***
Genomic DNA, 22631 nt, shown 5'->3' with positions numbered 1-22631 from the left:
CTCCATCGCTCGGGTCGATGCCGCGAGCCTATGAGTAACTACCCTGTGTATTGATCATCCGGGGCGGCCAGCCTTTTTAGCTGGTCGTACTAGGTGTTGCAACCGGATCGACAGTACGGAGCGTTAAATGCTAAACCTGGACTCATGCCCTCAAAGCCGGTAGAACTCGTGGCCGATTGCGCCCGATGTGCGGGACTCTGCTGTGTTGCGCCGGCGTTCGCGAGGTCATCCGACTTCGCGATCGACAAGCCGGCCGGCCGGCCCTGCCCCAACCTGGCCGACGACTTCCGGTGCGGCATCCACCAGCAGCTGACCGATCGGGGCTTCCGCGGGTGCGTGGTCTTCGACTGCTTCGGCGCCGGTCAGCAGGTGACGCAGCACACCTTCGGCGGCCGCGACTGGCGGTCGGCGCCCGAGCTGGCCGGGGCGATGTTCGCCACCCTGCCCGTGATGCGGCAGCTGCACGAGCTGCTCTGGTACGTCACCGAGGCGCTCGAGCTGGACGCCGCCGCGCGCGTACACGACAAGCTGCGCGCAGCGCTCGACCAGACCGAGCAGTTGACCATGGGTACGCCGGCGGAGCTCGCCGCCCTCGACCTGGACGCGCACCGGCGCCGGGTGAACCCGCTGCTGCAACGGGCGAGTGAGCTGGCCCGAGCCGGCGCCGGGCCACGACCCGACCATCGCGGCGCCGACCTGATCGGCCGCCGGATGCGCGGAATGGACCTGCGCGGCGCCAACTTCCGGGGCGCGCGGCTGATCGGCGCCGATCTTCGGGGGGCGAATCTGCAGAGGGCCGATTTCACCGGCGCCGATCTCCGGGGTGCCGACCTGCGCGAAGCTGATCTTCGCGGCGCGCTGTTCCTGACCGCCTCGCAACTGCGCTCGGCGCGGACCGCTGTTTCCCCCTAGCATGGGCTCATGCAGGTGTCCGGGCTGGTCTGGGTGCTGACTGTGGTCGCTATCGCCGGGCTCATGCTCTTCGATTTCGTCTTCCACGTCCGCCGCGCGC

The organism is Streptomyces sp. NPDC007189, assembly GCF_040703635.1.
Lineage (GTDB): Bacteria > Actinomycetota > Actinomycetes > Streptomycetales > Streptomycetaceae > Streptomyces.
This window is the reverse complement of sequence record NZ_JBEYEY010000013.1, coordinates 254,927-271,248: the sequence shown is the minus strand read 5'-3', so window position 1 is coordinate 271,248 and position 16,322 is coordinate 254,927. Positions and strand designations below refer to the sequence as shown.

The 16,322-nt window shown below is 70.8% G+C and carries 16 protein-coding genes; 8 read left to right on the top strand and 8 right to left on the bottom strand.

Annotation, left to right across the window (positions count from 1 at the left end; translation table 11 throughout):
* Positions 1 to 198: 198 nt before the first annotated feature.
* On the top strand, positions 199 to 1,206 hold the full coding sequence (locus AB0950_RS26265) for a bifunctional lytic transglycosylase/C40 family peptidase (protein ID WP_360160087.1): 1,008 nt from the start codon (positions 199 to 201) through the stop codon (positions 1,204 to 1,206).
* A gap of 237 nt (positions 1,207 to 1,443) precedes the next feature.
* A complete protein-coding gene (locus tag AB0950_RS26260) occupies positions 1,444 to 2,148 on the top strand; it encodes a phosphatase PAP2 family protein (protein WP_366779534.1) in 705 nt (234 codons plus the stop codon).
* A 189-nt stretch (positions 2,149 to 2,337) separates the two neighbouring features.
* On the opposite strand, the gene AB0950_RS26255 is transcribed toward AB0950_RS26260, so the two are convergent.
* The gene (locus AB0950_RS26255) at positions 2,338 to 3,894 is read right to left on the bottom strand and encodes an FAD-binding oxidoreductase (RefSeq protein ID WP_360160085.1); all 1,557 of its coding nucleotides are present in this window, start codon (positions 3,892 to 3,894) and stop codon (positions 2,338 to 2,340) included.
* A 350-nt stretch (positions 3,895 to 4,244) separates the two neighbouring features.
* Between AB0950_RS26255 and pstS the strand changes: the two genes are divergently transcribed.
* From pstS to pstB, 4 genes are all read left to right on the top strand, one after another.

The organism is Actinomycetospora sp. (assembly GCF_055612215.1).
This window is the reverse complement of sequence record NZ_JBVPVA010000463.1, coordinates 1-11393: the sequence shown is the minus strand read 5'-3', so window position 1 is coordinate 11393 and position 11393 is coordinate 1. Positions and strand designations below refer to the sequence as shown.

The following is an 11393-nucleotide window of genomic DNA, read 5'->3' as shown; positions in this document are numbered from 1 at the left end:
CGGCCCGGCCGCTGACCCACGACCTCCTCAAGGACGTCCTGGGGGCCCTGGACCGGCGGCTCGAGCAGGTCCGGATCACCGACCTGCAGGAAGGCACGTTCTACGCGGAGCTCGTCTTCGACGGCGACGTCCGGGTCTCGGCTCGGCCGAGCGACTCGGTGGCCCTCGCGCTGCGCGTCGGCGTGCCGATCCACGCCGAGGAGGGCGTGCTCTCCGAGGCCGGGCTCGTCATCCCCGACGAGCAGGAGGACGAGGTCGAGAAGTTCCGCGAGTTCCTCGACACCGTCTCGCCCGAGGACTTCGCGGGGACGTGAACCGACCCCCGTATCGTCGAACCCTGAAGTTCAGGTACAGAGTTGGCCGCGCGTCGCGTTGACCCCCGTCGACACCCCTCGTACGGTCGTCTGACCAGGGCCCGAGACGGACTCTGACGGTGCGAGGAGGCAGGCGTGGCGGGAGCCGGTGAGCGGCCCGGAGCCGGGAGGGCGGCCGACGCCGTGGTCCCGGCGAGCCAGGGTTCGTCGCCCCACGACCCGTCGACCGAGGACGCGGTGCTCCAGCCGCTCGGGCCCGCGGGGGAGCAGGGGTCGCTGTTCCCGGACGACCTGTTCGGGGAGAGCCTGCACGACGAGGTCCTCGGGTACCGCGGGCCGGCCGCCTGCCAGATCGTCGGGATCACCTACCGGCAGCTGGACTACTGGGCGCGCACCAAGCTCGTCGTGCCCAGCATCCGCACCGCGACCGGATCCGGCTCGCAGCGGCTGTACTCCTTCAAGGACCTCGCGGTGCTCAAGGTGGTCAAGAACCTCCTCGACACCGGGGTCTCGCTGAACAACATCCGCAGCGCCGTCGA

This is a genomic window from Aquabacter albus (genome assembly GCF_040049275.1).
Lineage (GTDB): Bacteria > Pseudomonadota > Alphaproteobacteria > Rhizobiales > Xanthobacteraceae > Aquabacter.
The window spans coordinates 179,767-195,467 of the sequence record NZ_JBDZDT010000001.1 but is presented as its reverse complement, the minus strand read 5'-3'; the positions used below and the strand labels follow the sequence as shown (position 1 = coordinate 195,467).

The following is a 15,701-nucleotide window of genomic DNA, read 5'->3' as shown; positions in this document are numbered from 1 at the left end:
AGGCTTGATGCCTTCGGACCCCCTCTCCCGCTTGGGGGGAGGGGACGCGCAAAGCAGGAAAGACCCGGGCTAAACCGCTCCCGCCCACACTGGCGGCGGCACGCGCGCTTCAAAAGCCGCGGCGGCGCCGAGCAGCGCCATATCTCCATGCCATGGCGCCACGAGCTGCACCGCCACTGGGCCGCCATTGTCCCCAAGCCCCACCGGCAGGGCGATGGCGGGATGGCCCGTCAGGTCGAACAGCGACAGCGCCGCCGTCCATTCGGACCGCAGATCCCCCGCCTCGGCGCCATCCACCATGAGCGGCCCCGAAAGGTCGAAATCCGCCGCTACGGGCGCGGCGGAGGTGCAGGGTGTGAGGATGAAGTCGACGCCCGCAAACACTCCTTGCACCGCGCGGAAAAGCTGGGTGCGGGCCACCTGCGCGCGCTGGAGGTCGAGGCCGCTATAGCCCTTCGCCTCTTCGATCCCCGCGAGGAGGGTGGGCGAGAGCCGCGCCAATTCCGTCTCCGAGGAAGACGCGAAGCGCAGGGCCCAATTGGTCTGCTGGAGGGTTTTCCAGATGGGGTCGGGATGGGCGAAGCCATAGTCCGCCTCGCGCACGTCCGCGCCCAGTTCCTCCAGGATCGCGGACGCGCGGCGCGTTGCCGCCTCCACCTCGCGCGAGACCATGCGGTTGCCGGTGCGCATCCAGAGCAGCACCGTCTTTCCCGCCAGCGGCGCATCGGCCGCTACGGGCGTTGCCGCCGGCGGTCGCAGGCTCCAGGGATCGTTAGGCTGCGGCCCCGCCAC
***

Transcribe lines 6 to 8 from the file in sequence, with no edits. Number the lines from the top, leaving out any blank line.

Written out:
The 16,322-nt window shown below is 70.8% G+C and carries 16 protein-coding genes; 8 read left to right on the top strand and 8 right to left on the bottom strand.

Annotation, left to right across the window (positions count from 1 at the left end; translation table 11 throughout):
* Positions 1 to 198: 198 nt before the first annotated feature.